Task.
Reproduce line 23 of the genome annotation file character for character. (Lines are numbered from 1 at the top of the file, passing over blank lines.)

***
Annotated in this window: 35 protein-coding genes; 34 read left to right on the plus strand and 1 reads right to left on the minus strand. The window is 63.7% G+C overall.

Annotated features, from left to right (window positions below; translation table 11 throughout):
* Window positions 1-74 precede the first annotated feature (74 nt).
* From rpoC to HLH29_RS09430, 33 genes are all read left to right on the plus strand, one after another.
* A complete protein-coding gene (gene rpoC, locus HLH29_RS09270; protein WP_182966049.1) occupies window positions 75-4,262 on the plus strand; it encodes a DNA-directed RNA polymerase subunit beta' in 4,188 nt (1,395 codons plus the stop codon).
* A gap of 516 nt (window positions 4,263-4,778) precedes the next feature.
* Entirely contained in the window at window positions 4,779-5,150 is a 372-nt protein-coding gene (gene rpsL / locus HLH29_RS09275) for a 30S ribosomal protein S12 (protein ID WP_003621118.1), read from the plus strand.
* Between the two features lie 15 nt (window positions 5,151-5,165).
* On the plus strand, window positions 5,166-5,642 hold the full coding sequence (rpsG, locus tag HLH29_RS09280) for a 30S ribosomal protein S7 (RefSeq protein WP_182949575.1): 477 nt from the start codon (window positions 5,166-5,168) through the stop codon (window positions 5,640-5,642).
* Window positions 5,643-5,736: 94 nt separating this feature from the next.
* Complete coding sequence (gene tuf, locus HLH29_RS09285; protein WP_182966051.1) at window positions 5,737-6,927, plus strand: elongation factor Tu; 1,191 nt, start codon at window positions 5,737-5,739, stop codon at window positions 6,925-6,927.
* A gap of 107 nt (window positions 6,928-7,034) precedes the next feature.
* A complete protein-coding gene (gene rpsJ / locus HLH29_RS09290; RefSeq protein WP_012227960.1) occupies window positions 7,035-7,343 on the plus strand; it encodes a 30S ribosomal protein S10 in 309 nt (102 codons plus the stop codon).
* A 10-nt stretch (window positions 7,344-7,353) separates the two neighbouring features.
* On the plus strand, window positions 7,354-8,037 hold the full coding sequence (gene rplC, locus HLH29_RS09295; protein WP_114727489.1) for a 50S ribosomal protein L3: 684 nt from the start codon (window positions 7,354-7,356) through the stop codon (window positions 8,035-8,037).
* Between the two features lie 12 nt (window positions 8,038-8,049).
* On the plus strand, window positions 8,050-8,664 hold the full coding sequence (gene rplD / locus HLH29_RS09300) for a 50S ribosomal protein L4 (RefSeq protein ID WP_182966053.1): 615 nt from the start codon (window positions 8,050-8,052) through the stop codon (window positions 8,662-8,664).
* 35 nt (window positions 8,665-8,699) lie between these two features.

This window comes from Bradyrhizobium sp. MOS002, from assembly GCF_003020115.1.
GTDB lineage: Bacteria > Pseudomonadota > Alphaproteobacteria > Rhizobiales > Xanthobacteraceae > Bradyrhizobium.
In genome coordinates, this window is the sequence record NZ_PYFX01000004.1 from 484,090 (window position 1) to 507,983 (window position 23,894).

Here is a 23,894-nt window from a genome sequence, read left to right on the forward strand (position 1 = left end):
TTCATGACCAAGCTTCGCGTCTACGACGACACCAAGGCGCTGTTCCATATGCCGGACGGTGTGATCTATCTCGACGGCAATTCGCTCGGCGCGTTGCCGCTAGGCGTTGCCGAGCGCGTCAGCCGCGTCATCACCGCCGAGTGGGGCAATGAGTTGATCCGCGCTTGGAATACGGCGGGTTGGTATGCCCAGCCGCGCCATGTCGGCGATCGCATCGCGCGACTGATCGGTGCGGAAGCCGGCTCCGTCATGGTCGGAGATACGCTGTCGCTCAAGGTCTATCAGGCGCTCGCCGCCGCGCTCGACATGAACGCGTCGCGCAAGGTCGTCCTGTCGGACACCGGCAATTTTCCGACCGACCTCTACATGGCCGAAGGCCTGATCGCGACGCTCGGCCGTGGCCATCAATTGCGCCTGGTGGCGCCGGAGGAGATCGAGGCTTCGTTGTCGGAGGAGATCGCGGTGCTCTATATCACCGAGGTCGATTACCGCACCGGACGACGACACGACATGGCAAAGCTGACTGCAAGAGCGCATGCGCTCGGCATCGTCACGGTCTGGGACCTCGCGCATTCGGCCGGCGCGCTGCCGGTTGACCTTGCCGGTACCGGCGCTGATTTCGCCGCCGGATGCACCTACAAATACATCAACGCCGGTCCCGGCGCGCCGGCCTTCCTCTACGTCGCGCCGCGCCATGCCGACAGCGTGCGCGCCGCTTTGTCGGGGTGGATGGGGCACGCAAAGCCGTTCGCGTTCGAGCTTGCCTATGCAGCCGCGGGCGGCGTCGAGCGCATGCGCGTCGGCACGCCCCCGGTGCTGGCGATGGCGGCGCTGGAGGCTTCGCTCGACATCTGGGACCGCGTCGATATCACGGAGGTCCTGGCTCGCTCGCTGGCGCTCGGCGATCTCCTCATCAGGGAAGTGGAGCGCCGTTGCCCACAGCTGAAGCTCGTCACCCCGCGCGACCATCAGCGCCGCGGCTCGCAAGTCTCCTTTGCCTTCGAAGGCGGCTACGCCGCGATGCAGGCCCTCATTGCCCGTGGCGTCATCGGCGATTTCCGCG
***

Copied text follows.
TTCATGACCAAGCTTCGCGTCTACGACGACACCAAGGCGCTGTTCCATATGCCGGACGGTGTGATCTATCTCGACGGCAATTCGCTCGGCGCGTTGCCGCTAGGCGTTGCCGAGCGCGTCAGCCGCGTCATCACCGCCGAGTGGGGCAATGAGTTGATCCGCGCTTGGAATACGGCGGGTTGGTATGCCCAGCCGCGCCATGTCGGCGATCGCATCGCGCGACTGATCGGTGCGGAAGCCGGCTCCGTCATGGTCGGAGATACGCTGTCGCTCAAGGTCTATCAGGCGCTCGCCGCCGCGCTCGACATGAACGCGTCGCGCAAGGTCGTCCTGTCGGACACCGGCAATTTTCCGACCGACCTCTACATGGCCGAAGGCCTGATCGCGACGCTCGGCCGTGGCCATCAATTGCGCCTGGTGGCGCCGGAGGAGATCGAGGCTTCGTTGTCGGAGGAGATCGCGGTGCTCTATATCACCGAGGTCGATTACCGCACCGGACGACGACACGACATGGCAAAGCTGACTGCAAGAGCGCATGCGCTCGGCATCGTCACGGTCTGGGACCTCGCGCATTCGGCCGGCGCGCTGCCGGTTGACCTTGCCGGTACCGGCGCTGATTTCGCCGCCGGATGCACCTACAAATACATCAACGCCGGTCCCGGCGCGCCGGCCTTCCTCTACGTCGCGCCGCGCCATGCCGACAGCGTGCGCGCCGCTTTGTCGGGGTGGATGGGGCACGCAAAGCCGTTCGCGTTCGAGCTTGCCTATGCAGCCGCGGGCGGCGTCGAGCGCATGCGCGTCGGCACGCCCCCGGTGCTGGCGATGGCGGCGCTGGAGGCTTCGCTCGACATCTGGGACCGCGTCGATATCACGGAGGTCCTGGCTCGCTCGCTGGCGCTCGGCGATCTCCTCATCAGGGAAGTGGAGCGCCGTTGCCCACAGCTGAAGCTCGTCACCCCGCGCGACCATCAGCGCCGCGGCTCGCAAGTCTCCTTTGCCTTCGAAGGCGGCTACGCCGCGATGCAGGCCCTCATTGCCCGTGGCGTCATCGGCGATTTCCGCG